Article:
Chaser Deploys AI to Predict Best Times for Payment Reminders

Chaser, a global accounts receivables (AR) platform and credit control service provider, has launched an artificial intelligence (AI)-powered “recommended chasing times” feature designed to help businesses optimize collections efforts and improve cash flow.

This new feature uses AI to predict the best times for businesses to reach their customers via email or text message for invoice payments, Chaser said in a Wednesday (Aug. 2) press release.

“Recommended chasing times empower businesses to reclaim valuable time spent on manual follow-ups and to optimize their collections efforts,” Chaser CEO Sonia Dorais said in the release.

The recommended chasing times feature is found in the Chaser software when businesses set up workflows and schedules to send out payment reminders, according to the press release.

By leveraging AI and machine learning, Chaser compiles a wealth of customer data, including payment patterns and historical behaviors, to generate tailored recommendations for the best times to send payment reminders, the release said.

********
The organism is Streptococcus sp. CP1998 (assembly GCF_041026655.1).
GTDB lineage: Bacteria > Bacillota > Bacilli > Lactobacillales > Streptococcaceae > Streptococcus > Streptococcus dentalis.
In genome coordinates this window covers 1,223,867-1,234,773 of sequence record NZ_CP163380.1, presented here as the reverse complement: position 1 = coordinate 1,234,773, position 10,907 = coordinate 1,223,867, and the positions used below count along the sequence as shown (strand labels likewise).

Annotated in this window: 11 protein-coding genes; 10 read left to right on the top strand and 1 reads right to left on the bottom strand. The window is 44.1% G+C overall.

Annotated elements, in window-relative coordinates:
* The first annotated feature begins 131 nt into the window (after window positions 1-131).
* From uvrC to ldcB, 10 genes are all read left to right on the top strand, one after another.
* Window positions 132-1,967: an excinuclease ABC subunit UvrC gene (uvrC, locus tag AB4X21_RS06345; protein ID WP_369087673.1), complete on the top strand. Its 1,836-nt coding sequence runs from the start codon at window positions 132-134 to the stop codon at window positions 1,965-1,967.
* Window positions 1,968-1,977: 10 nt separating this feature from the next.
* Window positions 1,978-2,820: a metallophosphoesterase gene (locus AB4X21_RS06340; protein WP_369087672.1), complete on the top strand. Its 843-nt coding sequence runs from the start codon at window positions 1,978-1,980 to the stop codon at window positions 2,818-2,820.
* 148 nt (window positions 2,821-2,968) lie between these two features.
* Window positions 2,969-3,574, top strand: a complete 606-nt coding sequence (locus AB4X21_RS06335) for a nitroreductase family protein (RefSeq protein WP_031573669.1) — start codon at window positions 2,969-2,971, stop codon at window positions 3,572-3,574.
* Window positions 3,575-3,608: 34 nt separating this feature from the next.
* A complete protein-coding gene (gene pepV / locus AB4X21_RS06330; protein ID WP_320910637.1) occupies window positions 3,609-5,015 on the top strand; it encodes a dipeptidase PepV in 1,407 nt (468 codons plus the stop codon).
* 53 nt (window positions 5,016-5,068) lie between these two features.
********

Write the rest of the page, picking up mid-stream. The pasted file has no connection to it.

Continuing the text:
This data allows businesses to reach their customers precisely when they are most likely to make payment. Payments reminders sent out at the optimal times and days have a higher chance of being received, leading to an increase in timely payments and improved cash flow.

The system also continuously learns and adapts based on customer data, ensuring that the recommended chasing times stay up-to-date, according to the press release.

Chasing down payments is a function that is ripe for automation, Dorais told PYMNTS in an interview posted in December 2021.

Companies are finding that it doesn’t make sense to hire full-time staff to take care of credit control, that employees have been overwhelmed by late payments, and that the adoption of a new solution is part of a larger strategy to digitize operations, Dorais said at the time.

“Credit controllers are coming into these roles, they’re entry-level roles typically, that are done by very young people who sit down at their desks and think, ‘Hey, there’s got to be a better way to do this; this is way too manual,’” Dorais said.